TLH operating smoothly despite government shutdown

TSA agents at the Tallahassee airport have not been calling in sick at the rate reported at many other airports across the country.
Photo Submitted by Kristian Thomas.

The Transportation Security Administration is a major factor in keeping our airways safe. With over 50,000 employees, the government organization services millions over the course of just a few months.

A little over 30 days after the government’s initial shut down; national museums are closed, historical parks are not being kept up and the staff needed to keep these places running are not being paid.

All over the United States lines for mandatory security checks are extensive, and some waits are so long airport staff are advising travelers to arrive two hours before their flight as opposed to the normal one hour.

Many travelers are getting a bit concerned since many TSA agents are calling in sick.

“The employees don’t necessarily have an incentive to do their job. I recall skimming an article about someone getting a gun pass TSA — It’s crazy,” said Abani Rollins.

Although angst is a bit high nationwide, Tallahassee International Airport is running smoothly. Although agents would like to be paid for their labor, one TSA agent who asked to not be named believes it’s “a necessary job.”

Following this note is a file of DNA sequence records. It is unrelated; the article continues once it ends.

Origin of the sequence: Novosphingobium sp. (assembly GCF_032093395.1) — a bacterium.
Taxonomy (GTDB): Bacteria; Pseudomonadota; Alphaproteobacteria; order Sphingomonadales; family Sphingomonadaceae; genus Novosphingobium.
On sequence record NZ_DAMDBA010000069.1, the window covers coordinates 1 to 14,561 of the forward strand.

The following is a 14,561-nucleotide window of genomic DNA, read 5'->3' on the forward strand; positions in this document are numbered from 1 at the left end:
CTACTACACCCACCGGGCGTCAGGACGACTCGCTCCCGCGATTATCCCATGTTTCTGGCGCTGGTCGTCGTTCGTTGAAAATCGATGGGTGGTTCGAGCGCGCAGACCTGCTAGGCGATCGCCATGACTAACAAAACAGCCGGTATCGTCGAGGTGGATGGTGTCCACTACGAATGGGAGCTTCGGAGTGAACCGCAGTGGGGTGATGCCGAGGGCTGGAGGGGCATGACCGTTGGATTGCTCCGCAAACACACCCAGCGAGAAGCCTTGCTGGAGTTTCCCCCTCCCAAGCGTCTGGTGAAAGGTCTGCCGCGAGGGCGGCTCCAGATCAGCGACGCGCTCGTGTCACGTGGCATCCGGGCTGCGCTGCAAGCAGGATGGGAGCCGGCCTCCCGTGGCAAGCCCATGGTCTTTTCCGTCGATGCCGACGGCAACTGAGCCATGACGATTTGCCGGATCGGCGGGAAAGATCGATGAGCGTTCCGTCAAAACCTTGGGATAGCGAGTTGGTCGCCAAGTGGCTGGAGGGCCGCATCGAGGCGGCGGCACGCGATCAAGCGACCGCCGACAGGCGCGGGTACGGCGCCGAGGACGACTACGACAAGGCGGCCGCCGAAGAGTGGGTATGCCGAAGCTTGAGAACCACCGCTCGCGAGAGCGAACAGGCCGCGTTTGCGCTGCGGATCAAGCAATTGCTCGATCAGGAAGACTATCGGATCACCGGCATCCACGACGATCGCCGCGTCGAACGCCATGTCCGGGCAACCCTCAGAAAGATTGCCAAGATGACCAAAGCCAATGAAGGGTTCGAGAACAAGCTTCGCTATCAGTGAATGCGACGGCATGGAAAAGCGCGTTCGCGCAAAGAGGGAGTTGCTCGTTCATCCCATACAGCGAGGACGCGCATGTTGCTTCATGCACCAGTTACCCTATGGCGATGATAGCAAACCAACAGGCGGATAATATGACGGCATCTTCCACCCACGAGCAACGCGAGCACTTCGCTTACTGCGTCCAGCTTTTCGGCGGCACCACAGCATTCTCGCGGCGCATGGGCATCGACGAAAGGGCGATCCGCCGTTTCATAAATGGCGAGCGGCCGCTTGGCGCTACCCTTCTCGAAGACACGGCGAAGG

The agent said call outs (calling in sick) in Tallahassee are nowhere near what it’s like in other cities.

“We have not had any unusual call out increases. Now as time drags on it may change. But going into a little over a month it’s been situation normal for us her locally,” said the agent.

Regardless of all the chaos, Josiah George says he will still be traveling.

“It’s not going to stop me, my trip is planned and I will be going to New York in the early part of this year whether the government is open or closed,” said George.

While some may be hesitant about flying conditions, you cannot avoid the disadvantage for workers who are depending upon their next check. The local TSA agent said the partial shutdown has affected his colleagues.

“It has been tough for some of my co-workers, they are getting more concerned with each passing day,” the agent said.

As that concern grows agents are looking to the government, hoping for a solution as soon as possible.

Rollins, who is a former intern for Florida Senator Marco Rubio, said, “Either two things will happen. Trump will get his wall or the government will continue to be shut down but some provisions will be passed to allow people and agencies to get paid.”

Although TLH may be running well now — one cannot assume that will be the case a month or even a week from now.